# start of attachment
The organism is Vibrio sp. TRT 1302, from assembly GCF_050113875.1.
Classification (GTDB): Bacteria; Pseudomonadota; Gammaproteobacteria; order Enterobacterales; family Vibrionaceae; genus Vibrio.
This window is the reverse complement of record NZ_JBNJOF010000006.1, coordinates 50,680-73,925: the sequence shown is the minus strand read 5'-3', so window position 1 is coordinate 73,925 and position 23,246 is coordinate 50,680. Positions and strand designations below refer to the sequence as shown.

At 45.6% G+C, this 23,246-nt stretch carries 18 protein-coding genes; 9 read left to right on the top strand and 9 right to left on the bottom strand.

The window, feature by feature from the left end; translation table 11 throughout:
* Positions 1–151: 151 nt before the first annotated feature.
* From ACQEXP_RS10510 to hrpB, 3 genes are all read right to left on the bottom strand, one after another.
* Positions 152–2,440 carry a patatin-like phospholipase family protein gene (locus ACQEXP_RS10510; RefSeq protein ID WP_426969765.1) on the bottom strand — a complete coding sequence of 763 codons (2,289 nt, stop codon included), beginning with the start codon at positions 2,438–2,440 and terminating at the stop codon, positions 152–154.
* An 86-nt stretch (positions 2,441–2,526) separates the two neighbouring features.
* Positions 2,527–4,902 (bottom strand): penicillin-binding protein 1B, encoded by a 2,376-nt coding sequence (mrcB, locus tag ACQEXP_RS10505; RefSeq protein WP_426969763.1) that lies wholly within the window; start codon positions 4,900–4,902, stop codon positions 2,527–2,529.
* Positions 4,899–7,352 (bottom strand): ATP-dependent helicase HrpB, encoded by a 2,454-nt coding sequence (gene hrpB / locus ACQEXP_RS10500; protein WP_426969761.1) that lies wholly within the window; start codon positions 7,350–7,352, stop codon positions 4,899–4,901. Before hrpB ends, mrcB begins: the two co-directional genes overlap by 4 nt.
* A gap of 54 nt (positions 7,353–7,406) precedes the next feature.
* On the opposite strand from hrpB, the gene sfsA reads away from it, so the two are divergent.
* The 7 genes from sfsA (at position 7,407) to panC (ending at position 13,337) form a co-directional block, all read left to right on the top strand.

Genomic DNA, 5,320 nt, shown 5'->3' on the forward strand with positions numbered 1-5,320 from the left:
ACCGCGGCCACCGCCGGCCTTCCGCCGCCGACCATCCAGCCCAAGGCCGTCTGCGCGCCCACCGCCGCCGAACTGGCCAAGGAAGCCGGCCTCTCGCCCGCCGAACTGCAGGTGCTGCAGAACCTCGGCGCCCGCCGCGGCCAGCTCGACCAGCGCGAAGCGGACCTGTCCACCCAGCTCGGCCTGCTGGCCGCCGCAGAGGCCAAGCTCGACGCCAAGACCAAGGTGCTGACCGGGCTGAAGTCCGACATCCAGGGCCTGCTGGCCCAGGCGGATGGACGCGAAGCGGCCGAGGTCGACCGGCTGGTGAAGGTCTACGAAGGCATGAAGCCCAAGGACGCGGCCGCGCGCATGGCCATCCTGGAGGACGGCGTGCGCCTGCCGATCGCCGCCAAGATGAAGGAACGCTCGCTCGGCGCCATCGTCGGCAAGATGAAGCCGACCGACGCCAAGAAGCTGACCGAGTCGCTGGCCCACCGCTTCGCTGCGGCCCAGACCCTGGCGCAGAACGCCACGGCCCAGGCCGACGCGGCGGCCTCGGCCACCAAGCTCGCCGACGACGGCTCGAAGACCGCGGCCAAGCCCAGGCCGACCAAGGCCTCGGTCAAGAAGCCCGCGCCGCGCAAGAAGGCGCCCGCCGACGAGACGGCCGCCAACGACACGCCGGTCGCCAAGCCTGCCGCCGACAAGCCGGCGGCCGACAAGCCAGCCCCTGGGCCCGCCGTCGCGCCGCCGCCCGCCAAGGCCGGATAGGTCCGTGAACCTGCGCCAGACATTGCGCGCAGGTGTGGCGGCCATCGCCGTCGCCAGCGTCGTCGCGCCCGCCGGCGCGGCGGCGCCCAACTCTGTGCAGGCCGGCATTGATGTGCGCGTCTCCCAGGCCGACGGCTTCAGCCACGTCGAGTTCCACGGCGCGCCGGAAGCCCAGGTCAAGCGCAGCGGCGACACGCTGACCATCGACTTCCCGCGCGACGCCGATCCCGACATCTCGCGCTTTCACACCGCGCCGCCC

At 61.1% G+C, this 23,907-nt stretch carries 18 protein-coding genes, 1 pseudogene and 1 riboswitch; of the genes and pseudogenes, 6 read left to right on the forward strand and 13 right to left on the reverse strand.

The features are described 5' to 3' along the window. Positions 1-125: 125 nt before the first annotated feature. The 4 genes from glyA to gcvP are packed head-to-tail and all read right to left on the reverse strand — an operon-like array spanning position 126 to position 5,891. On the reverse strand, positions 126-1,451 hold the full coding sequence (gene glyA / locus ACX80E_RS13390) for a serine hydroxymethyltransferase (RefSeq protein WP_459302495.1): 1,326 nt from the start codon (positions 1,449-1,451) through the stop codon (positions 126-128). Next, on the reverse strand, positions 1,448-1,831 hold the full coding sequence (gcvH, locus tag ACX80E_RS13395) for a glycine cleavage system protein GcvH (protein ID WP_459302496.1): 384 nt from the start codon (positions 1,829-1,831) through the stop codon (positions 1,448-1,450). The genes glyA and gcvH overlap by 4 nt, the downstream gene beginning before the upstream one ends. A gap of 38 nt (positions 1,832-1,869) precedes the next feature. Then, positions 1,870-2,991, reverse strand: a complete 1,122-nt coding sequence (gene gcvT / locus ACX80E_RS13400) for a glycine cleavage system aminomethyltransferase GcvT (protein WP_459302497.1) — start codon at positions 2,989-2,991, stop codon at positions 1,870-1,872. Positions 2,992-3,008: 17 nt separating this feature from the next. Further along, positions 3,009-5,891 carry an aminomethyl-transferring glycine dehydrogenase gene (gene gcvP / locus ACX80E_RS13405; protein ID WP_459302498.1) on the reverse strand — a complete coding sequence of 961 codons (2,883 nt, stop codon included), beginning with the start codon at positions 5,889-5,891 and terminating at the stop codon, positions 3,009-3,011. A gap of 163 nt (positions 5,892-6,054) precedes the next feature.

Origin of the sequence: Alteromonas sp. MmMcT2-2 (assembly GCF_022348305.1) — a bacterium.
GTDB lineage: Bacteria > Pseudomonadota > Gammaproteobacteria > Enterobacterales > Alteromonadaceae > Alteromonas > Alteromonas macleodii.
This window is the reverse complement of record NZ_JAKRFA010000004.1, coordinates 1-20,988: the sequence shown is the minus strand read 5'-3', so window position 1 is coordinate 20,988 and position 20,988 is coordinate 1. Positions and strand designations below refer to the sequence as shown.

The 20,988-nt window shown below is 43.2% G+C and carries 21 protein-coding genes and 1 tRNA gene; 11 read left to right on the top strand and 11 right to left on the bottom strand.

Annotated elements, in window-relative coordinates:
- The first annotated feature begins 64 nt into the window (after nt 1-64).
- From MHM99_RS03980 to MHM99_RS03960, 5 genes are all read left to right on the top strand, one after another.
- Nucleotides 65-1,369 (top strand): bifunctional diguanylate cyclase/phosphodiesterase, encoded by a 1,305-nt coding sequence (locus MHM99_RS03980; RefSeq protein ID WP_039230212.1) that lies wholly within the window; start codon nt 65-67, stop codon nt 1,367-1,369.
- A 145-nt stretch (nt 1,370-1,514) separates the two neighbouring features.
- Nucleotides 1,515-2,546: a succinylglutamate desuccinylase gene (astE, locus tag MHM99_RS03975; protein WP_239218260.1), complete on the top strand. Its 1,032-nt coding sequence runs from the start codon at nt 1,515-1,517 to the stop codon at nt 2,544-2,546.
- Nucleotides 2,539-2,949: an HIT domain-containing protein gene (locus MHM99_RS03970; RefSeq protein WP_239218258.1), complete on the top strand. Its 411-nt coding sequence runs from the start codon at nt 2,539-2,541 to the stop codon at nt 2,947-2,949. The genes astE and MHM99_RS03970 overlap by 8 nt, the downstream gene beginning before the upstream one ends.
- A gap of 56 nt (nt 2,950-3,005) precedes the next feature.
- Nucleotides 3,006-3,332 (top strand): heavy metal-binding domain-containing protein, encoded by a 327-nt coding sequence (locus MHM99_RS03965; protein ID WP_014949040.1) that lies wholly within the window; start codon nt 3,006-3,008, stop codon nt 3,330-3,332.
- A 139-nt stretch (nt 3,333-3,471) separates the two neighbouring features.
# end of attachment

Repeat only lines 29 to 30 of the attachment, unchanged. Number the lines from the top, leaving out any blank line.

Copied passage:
- Nucleotides 2,539-2,949: an HIT domain-containing protein gene (locus MHM99_RS03970; RefSeq protein WP_239218258.1), complete on the top strand. Its 411-nt coding sequence runs from the start codon at nt 2,539-2,541 to the stop codon at nt 2,947-2,949. The genes astE and MHM99_RS03970 overlap by 8 nt, the downstream gene beginning before the upstream one ends.
- A gap of 56 nt (nt 2,950-3,005) precedes the next feature.